If you have Photoshop it is easy to identify the type of file compression if any. Only JPEG compression, which is only available on 8 bit tif files, results in any image deterioration.

Open the tif file in Photoshop then select save as (though you won't actually be saving it). You will see this dialog.

Initial dialog

Now select save. This will not save but open up another dialog box.

Second dialog

All the settings shown are what the original tif image is stored as. You can change them here but the purpose is to determine the format of the original image.

The only thing of concern is if the image is in jpeg. This also means the image is 8 bits. Any other compression is not lossy and no image degradation can occur.

This is what will show for jpeg compressed tif files:

8 bit jpeg compression

Now cancel. You don't want to accidentally save it, just examine it's attributes.

0

But how would you go about checking if the TIFF file is indeed uncompressed?

A quick test.

Open your photo, and re-save it as TIF with another name, with no compression. Compare the file weight.

The file size of an uncompressed image will be about the same.

I'm worried it could just be a lossless container for a lossy photo.

It is a very specific case. It is not about compression, as your first inquiry, it is about lossy compression.

Make some additional tests with different compression methods. LZW or ZIP (both lossless)

If the file size is a lot smaller than those, it was probably saved using JPG compression, therefore lossy.

But the one and only exact test you can make is taking the original photo, overlay it using "difference" as blending mode, flatten it, and see the histogram. https://otake.com.mx/Apuntes/Imagen/PruebasDeCompresion/1-CompresionJpgProceso.phtm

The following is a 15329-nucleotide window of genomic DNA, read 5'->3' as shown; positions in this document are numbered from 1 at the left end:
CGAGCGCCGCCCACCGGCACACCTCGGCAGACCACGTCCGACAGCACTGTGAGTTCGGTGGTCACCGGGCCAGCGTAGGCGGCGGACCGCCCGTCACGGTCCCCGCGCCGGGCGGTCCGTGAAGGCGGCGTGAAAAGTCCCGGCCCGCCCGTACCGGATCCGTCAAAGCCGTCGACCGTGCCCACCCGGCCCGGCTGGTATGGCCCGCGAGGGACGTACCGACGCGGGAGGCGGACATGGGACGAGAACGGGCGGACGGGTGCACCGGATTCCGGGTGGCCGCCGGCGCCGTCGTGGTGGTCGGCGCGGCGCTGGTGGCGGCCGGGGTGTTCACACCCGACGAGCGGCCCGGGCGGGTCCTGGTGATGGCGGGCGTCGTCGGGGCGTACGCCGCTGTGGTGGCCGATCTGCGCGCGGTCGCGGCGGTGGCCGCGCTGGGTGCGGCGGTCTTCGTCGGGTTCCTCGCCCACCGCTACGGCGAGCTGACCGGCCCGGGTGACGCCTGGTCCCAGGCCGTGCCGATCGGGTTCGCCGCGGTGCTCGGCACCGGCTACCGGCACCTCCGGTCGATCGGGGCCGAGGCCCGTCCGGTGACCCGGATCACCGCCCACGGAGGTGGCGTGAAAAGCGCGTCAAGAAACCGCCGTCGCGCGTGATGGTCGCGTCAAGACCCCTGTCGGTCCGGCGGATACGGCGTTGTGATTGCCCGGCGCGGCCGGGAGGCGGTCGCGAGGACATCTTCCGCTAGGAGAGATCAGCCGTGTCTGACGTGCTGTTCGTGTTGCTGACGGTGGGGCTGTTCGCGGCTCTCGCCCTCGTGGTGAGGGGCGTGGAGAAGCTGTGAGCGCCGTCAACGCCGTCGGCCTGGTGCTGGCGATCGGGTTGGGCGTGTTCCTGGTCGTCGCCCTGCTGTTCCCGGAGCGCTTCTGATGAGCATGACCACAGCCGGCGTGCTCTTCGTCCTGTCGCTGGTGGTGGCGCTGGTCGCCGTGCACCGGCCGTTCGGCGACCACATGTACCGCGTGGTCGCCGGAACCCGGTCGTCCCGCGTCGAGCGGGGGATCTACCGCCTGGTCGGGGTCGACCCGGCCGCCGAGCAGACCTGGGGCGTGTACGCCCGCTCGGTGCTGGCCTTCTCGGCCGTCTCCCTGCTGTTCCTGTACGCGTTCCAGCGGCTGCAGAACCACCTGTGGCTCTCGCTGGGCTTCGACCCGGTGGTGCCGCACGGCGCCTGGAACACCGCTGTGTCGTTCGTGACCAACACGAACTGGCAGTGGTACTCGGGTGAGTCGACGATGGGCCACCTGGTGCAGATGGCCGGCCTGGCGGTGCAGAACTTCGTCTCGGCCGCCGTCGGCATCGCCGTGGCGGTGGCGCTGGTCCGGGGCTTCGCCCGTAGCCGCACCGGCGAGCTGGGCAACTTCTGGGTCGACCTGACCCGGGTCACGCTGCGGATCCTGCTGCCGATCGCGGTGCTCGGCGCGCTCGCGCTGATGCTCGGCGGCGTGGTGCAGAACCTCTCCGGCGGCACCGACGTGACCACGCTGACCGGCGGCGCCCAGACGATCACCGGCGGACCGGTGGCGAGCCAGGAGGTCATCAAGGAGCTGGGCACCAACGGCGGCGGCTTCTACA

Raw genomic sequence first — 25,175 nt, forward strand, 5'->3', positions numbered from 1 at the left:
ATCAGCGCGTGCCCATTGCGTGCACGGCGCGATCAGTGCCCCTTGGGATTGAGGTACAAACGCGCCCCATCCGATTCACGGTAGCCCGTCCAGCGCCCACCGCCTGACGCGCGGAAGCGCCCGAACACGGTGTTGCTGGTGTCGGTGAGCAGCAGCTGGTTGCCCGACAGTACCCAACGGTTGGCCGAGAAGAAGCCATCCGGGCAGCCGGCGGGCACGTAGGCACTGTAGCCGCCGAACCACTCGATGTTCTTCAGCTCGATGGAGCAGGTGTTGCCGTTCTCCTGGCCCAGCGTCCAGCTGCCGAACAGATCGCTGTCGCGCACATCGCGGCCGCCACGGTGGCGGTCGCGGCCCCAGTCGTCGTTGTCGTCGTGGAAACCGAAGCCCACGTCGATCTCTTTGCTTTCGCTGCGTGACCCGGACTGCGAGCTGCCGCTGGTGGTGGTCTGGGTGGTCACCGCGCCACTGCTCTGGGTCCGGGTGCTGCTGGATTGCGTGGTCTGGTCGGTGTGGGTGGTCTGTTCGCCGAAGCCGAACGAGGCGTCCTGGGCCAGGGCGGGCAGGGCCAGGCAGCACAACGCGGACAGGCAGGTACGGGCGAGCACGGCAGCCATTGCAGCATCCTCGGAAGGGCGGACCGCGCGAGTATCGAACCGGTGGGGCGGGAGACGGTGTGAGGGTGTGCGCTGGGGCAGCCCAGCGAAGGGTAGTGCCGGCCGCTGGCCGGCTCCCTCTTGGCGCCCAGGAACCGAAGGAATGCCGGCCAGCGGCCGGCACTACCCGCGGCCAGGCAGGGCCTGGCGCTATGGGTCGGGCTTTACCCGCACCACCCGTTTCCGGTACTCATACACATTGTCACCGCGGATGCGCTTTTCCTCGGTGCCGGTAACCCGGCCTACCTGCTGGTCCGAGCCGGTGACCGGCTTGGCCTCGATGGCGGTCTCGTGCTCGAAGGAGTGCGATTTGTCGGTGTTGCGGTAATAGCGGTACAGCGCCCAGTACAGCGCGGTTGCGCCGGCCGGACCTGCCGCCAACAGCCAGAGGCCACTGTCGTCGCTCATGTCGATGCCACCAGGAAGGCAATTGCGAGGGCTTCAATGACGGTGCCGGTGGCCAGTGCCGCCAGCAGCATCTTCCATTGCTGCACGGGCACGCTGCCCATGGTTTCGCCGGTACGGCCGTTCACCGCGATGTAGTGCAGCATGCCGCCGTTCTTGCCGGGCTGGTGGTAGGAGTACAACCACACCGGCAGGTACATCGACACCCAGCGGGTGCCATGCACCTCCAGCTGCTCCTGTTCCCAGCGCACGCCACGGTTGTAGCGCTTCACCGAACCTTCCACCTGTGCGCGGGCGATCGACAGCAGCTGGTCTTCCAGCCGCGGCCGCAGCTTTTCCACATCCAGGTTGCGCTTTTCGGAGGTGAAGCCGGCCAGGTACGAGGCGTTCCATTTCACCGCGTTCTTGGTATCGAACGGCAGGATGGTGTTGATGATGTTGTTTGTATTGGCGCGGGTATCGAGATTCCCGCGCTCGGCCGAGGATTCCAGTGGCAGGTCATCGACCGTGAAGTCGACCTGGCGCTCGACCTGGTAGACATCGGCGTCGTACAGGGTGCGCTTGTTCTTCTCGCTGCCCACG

But take into account that there is a big chance, the original photo was saved as JPG from start.


And yes, TIF format is very specific. I would not recommend it for normal photographers. I only would recommend it for specific cases:

  1. When you need a 16 bits per channel image and you can not send a PSD file.

  2. When you are saving a CMYK image, you do not want to use JPG and cannot send a PSD file.

  3. Some weird file, like a multi-channel file, CMYK and transparency, etc... and you can not send a PSD file.

And that is probably it.

  • Both Zip and LZW compression is lossless and these are the most common compressions used in tiff files. Photoshop only offers these lossless compression types in saving tiff files. Those tiff file apps that offer jpeg compression are lossy. – doug Jun 7 at 5:21
  • @xiota, Jpeg compression can be used in Photoshop tiffs but only on 8 bit files but also brings up a compatibility warning re older Photoshops. It's grayed out on higher bit files. If you open a tiff file then hit "save as" it will show the same compression settings of the original file so that's one way to tell if a tiff file is using lossy compression. Almost all my work in tiff files is 16 bit and I don't think I've ever seen an 8 bit tiff file encoded in jpeg. Apparently it is now supported but wasn't in older Photoshops so I had it backwards. – doug Jun 7 at 14:36

Your Answer

By clicking “Post Your Answer”, you agree to our terms of service, privacy policy and cookie policy

Not the answer you're looking for? Browse other questions tagged or ask your own question.